As investigations into the alleged proliferation of anti-government content through cellular networks and the internet continue, Government departments seemingly mull over a mechanism to regulate new age media, used by over 14 million Sri Lankans.
In the days following last month’s Presidential election, a few people were arrested by the police for allegedly sending out text messages to cellular telephone users decrying the outcome of the poll. They were purportedly writing similar dissenting messages on social networking websites such as Facebook and Twitter.
A Government representative said over the weekend that those arrested would remain behind bars and that they would be prosecuted if found guilty. “A few people are under arrest and action will follow after investigations are completed,” Lakshman Hulugalle, director, Media Centre for National Security, told the Sunday Times, without divulging details, including the number of people in custody. Newly appointed director general of the Telecommunications Regulatory Commission (TRC), Anusha Palpita, who holds the dual charge of the Government Information Department, appears to be in favour of controlling content in cyberspace. “We do not have such regulations yet. But I think there should be a proper system of monitoring and regulating content,” Palpita told the Sunday Times.
The nature of content - whether political, cultural, religious or pornographic – should be checked if they “create problems in society,” Palpita said. Although the Government had asked Internet Service Providers (ISPs) last July to control the distribution of pornography online, sources in the telecommunications industry said, the move has been only partly successful because big money is paid by viewers of pornography.
Palpita denied media reports suggesting that Chinese engineers were assisting the TRC in framing an electronic surveillance model for various kinds of content. “These stories are fabricated,” Palpita said. He also denied reports that the TRC had, post-poll, tracked down Internet Protocol addresses of people who allegedly wrote messages critical of the Government on Facebook and Twitter.
Sources in the telecommunications industry said the police might have acted on complaints made by people who received such text messages on cellular telephones and/or read them online. The sources added that the computer forensics unit of the Sri Lanka Police is possibly investigating the matter.
According to the existing e-government policy, public sector institutions are allowed to have their “own policies in assigning, controlling and monitoring internet access,” while following guidelines specified in the Government Information Security Policy. “Our national interest has to be protected and therefore it is important to have a debate on the subject of content regulation. Some civil citizens’ organisations have been urging us to work out a system,” Charitha Herath, media consultant, Ministry of Mass Media and Information told the Sunday Times. As of now, the ministry’s media monitoring division closely follows local media content and also foreign content on Sri Lanka.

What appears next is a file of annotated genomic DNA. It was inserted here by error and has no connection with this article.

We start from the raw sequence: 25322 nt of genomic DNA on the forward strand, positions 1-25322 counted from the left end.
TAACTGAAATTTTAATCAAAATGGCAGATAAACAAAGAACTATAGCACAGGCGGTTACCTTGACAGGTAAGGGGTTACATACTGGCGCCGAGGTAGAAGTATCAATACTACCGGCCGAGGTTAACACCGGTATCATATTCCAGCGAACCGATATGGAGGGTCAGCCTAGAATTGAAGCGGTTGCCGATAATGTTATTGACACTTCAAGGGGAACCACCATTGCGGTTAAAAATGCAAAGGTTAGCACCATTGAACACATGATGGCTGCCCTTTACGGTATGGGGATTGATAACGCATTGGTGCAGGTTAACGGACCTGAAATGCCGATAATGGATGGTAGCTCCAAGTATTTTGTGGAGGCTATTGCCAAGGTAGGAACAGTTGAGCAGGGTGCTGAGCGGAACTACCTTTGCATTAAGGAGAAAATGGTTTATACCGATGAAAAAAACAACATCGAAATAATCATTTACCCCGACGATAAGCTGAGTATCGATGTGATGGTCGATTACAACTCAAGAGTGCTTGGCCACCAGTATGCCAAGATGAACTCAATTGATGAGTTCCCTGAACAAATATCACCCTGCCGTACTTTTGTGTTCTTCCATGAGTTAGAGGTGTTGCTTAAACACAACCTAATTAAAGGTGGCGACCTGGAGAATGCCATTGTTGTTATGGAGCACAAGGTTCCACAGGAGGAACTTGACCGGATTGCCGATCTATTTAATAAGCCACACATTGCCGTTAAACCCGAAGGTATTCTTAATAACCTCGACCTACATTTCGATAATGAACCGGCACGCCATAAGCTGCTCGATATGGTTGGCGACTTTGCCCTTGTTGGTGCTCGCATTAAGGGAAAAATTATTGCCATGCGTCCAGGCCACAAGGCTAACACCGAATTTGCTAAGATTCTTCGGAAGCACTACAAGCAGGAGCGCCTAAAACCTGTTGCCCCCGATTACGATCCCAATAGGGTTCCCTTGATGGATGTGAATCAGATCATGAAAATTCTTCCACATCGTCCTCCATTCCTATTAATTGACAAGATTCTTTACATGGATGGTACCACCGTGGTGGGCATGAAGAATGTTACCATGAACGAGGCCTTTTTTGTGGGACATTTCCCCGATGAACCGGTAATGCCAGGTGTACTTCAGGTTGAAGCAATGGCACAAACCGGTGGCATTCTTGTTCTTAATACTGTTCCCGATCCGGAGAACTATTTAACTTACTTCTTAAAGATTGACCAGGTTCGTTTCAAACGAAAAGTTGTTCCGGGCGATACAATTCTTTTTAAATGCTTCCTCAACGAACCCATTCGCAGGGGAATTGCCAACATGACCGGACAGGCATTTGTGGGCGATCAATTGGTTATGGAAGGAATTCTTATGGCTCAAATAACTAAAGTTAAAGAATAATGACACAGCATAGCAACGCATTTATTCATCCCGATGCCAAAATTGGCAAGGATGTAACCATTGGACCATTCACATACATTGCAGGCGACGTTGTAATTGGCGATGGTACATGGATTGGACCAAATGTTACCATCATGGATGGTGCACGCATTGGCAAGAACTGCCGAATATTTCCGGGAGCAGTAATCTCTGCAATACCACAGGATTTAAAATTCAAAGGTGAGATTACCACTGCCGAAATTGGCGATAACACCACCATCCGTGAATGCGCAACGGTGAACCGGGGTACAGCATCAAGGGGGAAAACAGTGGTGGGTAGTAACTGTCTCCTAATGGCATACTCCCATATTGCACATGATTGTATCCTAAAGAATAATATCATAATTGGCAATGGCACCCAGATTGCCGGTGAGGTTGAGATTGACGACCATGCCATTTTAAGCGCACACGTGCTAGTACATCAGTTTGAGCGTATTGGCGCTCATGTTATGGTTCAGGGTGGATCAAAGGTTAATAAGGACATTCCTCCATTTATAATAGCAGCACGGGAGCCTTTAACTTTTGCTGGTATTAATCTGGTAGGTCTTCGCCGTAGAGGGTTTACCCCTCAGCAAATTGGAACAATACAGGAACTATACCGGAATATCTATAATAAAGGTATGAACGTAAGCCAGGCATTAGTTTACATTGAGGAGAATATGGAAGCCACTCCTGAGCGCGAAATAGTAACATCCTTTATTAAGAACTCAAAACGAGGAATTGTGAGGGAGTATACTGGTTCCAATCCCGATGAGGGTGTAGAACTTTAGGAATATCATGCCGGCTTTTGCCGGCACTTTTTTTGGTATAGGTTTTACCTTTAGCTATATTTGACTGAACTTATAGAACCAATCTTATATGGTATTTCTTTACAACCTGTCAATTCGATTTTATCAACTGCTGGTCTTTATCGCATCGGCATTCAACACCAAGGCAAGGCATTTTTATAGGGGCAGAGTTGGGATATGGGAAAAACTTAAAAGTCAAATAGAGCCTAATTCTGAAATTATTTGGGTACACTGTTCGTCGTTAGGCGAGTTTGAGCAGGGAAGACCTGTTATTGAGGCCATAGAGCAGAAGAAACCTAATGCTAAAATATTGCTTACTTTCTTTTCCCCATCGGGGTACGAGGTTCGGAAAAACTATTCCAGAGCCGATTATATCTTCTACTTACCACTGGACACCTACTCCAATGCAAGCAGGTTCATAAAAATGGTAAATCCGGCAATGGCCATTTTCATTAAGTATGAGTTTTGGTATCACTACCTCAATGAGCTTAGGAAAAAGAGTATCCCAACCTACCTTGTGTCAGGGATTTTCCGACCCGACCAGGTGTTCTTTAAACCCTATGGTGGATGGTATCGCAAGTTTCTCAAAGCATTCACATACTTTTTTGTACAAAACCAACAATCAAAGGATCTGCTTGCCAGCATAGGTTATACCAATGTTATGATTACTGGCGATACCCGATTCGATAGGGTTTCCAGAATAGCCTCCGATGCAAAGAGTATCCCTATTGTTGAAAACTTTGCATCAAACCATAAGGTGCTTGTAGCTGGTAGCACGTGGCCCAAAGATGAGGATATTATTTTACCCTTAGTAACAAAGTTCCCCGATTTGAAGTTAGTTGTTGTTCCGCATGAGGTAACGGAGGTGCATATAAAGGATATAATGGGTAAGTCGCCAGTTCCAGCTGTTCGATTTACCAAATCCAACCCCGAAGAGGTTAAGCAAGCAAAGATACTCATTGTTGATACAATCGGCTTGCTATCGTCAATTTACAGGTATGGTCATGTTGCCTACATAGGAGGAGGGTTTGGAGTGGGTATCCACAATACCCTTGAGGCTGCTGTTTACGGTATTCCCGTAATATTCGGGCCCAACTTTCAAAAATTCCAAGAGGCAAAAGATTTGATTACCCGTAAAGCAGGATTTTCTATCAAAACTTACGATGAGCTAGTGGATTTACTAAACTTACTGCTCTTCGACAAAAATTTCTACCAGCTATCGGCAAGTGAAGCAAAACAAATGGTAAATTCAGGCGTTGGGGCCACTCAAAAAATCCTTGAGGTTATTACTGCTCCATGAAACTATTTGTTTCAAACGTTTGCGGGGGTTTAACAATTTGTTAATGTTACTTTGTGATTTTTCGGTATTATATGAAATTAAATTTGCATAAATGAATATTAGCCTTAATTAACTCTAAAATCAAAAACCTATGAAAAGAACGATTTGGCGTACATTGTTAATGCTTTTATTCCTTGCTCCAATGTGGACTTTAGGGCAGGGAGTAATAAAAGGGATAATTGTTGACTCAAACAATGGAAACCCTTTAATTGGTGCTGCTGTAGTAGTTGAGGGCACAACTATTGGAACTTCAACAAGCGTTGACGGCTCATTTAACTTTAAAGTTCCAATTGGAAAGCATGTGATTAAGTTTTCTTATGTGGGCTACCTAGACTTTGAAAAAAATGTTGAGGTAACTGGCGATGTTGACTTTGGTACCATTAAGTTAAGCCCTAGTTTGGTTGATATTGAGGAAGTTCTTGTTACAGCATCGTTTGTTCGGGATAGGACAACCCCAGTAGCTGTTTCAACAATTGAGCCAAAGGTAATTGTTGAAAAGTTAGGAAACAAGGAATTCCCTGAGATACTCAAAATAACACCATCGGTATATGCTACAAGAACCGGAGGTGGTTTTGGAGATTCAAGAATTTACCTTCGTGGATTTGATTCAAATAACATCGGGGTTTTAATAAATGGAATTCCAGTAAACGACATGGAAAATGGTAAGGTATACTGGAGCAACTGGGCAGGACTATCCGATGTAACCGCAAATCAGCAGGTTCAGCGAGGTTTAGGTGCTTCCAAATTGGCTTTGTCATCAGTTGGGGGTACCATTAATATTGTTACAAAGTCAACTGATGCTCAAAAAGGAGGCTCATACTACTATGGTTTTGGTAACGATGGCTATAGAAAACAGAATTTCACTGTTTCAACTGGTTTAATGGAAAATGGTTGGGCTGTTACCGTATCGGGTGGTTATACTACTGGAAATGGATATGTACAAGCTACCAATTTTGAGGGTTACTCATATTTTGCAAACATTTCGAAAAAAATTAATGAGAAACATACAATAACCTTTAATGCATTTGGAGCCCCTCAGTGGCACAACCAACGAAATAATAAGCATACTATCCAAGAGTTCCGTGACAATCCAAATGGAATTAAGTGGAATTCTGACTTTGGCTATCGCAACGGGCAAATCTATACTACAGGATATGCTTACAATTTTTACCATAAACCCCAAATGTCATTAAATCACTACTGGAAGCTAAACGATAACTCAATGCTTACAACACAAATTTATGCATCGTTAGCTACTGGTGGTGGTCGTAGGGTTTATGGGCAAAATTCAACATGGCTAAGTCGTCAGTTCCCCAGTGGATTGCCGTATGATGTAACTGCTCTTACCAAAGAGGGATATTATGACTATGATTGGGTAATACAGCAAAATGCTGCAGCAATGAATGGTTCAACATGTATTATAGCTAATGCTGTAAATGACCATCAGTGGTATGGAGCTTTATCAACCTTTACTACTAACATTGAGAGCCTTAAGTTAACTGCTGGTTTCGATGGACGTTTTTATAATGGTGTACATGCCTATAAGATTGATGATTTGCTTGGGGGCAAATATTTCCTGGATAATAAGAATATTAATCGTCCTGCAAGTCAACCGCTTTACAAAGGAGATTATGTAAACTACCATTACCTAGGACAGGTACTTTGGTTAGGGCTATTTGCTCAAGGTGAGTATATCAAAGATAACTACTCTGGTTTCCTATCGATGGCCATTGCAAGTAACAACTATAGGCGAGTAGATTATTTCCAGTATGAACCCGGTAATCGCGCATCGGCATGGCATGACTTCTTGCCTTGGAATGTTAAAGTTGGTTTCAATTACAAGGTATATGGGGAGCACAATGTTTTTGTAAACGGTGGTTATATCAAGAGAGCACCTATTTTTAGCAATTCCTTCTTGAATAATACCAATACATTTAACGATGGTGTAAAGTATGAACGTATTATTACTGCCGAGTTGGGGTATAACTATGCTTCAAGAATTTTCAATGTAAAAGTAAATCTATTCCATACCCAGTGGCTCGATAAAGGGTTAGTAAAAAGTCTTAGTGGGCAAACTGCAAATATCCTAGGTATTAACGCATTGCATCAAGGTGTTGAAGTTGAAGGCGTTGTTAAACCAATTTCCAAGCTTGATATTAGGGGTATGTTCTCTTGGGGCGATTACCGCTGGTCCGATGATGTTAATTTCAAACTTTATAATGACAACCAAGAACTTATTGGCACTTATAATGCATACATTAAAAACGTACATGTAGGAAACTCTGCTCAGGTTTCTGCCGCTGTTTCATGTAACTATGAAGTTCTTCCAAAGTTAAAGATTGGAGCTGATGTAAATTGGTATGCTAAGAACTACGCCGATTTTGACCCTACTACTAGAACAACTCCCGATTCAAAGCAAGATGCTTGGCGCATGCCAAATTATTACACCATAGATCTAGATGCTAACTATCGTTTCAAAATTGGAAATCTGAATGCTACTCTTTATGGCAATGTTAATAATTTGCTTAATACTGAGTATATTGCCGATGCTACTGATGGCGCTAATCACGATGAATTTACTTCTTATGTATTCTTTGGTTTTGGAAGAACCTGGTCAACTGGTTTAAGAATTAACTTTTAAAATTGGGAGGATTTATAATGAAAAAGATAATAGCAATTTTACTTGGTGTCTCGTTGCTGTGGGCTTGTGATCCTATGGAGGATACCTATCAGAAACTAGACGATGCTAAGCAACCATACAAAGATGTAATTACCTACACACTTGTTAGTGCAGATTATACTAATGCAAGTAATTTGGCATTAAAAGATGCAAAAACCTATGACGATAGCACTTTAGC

There are over 13 million cellular phone users and close to one million internet users in the country, the telecommunications industry estimates. Political campaigns for the 2010 presidential election were carried out widely through new age media.
In the run up to Presidential poll, supporters of President Mahinda Rajapaksa and Gen. (retired) Sarath Fonseka sent text messages on cellular telephones seeking votes for their respective candidates. Numerous netizens from both camps flooded cyberspace with propaganda content.
If however in the coming months a censorship regime for online content is implemented, private news websites are likely to be most affected.
There are a few even within the Government set-up who felt stakeholders should find a common ground. “The Government, ISPs and citizens’ bodies could sit together and work out some kind of a code of ethics,” an official of the Information and Communication Technology Agency told the Sunday Times, on condition of anonymity.